Harald Jockusch

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Harald Jockusch (born 1939 in Frankfurt am Main) is a German biologist and artist with the alias Hal Jos.

Harald Jockusch
Residence Germany
Nationality German
Known for Use of mutations and model systems to analyse the role of proteins in development, morphogenesis, and disease
Scientific career
Fields Genetics
Institutions University of Bielefeld

Scientific career[edit]

Scientific education as biologist[edit]

Jockusch studied biology and chemistry in Frankfurt am Main, Tübingen and Munich. He did his thesis work at the Max Planck Institute for Biology in Tübingen in the group headed by Georg Melchers and finished 1966 with the doctoral thesis: Temperatursensitive Mutanten des Tabakmosaikvirus (Temperature sensitive mutants of tobacco mosaic virus) and an examination (rigorosum) at the University of Tübingen in genetics, microbiology and organic chemistry. As a student and doctoral candidate Jockusch was a freelance scientific journalist for the daily newspaper Frankfurter Allgemeine Zeitung and the weekly DIE ZEIT). As a postdoc he worked at the University of Wisconsin, Madison. 1971 he qualified as a lecturer in biology at the University of Tübingen . Between 1974 and 1977 Jockusch worked as an assistant professor at the Biozentrum of the University of Basel, Switzerland. From 1977 to 1981 he was a professor for neurobiology at the University of Heidelberg. From 1981 to 2004 he held the chair for Developmental Biology and Molecular Pathology at the University of Bielefeld. There he was vice-rector for research and young scientists from 1988 to 1991. Harald Jockusch is married to the cell biologist Brigitte M. Jockusch.

Scientific focus[edit]

Harald Jockusch has worked in different fields of biology but a recurring theme is the use of mutations and model systems to analyse the role of proteins in development, morphogenesis, and disease:

Host-plant virus interactions; host defence; genetic control of development and pathology of the neuromuscular system: mouse models for human genetic diseases

Ion channels, cytoskeleton an cell-matrix interactions in muscle and in the neuromuscular system; neurodegeneration

Pathogenesis by misfolded proteins in plant and animal cells

Gene mapping and comparative genomics in vertebrates

Topography of tissue formation in the mammalian embryo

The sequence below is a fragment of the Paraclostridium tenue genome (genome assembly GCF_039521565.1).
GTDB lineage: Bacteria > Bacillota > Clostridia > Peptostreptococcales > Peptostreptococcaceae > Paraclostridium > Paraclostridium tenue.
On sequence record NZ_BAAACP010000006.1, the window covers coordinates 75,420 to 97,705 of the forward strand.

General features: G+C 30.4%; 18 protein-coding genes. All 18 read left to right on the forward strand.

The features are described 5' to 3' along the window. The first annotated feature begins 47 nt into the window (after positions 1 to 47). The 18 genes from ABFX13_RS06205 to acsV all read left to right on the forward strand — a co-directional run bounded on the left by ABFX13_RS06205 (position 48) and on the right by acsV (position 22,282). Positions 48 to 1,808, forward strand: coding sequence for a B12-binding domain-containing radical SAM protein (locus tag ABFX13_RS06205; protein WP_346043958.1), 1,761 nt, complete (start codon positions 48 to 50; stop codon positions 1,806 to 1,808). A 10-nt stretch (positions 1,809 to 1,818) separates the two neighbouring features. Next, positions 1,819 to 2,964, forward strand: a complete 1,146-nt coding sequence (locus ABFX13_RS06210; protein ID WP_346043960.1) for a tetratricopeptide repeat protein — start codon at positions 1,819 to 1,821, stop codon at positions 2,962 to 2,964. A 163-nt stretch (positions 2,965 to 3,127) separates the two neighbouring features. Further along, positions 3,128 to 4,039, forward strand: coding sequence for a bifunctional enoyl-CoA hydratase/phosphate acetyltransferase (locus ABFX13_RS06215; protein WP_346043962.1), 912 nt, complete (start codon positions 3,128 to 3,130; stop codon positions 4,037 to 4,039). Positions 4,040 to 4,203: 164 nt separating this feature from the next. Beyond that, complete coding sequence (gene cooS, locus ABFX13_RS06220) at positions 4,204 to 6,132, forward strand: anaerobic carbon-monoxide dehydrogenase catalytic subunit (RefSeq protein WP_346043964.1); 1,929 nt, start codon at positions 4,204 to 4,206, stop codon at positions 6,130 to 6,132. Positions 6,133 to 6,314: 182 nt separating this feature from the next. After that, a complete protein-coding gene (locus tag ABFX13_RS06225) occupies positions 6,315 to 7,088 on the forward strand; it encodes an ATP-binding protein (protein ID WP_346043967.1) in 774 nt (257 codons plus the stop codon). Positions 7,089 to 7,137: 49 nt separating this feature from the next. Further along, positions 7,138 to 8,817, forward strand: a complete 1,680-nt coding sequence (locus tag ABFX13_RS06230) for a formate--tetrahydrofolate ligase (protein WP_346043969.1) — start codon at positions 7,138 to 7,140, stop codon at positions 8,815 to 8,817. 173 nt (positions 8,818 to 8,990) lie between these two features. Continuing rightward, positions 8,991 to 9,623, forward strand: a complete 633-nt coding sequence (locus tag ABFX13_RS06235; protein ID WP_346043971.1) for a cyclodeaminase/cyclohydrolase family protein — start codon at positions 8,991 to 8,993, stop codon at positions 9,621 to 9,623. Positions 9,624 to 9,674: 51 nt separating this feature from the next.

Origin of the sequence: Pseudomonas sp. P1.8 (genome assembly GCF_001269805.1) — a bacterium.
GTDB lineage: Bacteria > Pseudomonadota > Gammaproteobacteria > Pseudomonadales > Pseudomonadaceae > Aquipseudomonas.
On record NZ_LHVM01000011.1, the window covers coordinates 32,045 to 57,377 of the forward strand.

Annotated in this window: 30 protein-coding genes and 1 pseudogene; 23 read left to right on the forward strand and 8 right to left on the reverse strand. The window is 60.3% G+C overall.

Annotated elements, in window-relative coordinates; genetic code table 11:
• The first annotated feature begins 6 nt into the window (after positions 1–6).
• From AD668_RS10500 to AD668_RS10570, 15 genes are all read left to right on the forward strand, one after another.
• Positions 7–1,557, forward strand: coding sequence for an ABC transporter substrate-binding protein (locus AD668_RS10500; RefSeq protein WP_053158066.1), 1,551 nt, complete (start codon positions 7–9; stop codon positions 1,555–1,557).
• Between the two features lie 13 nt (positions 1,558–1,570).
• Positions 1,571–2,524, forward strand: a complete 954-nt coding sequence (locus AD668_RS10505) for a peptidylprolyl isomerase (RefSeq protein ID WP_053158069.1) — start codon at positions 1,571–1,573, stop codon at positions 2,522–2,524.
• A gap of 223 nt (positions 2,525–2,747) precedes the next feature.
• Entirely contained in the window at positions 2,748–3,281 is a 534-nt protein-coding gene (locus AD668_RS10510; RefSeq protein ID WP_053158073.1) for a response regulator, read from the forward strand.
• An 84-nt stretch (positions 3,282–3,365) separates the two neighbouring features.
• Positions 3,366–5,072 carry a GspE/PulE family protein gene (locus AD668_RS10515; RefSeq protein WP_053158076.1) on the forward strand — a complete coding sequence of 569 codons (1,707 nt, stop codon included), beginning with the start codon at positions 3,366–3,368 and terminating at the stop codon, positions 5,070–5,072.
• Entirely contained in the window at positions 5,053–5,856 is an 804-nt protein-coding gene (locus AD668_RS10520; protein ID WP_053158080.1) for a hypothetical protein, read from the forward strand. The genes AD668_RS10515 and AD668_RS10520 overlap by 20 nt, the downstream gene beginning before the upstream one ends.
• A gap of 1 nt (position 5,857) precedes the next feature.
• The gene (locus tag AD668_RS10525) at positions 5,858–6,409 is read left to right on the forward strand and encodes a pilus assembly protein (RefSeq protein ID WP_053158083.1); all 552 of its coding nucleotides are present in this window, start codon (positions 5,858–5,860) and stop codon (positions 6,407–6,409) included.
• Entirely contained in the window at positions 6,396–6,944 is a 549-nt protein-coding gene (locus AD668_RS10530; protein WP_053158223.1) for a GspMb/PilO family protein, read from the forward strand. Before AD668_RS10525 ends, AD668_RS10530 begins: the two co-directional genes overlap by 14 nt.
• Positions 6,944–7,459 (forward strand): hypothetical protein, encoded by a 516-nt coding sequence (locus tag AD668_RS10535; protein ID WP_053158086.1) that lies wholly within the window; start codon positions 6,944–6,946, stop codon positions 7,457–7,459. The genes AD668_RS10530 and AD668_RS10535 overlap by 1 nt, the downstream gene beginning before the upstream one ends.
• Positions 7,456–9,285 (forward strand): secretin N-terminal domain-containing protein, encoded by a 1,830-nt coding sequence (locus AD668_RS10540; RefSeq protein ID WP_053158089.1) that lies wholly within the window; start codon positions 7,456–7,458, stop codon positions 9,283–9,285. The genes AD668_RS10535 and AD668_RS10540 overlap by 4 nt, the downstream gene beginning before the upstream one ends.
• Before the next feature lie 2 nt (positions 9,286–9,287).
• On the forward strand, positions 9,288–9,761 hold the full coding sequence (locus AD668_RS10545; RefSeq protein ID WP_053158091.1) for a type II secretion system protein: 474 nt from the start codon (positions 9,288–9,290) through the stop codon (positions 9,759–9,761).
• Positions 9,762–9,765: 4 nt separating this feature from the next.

Toplogical and dynamic modelling

Family names and the German language

Scientific contributions[edit]

RNA viruses[edit]

During the analysis of the host defence discovery of temperature sensitive (ts) ts TMV coat proteins of tobacco mosaic virus (TMV)[1][2][3]

Relationship between the structural stability and amino acid replacements of mutant TMV coat proteins (collaboration with H.-G. Wittmann and Brigitte Wittmann-Liebold)[4]

More recent work: ts TMV coat proteins as models for misfolded (toxic) proteins in the host plant cell[5] and in transfected animal cells

Synthesis of active phage Q beta replicase in a cell-free system[6]

Developmental biology and molecular pathology[edit]

Mouse and cell culture models for hereditary human neuromuscular diseases

A mouse mutant, the so-called ADR mouse, was characterized as genetic model for human myotonia type Becker.[7]" As in the human Becker and Thomsen myotonias, a strongly reduced chloride conductance of the muscle fibre membrane causes hyperexcitability of the muscle fibre, leading to episodic stiffness.[8] In the ADR mouse the mutated gene was identified as coding for the then newly discovered muscular chloride channel (in collaboration with the group of Thomas Jentsch).[8][9] These results lead to the identification of the human myotonia gene mutations in which either cause recessive Becker or dominant Thomsen myotonia depending on the change in the amino acid sequence.[10]

Biomechanical analyses of the consequence of the deficiencies in the cytoskeletal proteins dystrophin (the protein deficient in Duchenne muscular dystrophy)[11] and desmin in isolated muscle fibres and muscle cell cultures[12]

Biochemical investigations into the neurodegeneration using the wobbler mouse model for ALS. The responsible gene was identified as Vps54, a gene involved in protein sorting during the retrograde vesicle transport within the cell (in collaboration with the group of Miriam Meisler, Ann Arbor)[13]

Discovery of a feedback mechanism between the extracellular protease ADAM 8 and the inflammation signalling molecule tumour necrosis factor alpha (TNFalpha) (with Jörg-Walter Bartsch)[14]

Proteomics of tissues affected by hereditary neuromuscular diseases in the mouse model; analysis of the testis in the wobbler ALS mouse model[15]

Morphogenesis of cardiac[16][17] and skeletal muscle and of the pancreas[18]

Theoretical models[edit]

Topology of the metazoan body plan[19]

Dynamics of frequency of family names after imposing the rule "rare wins"[20]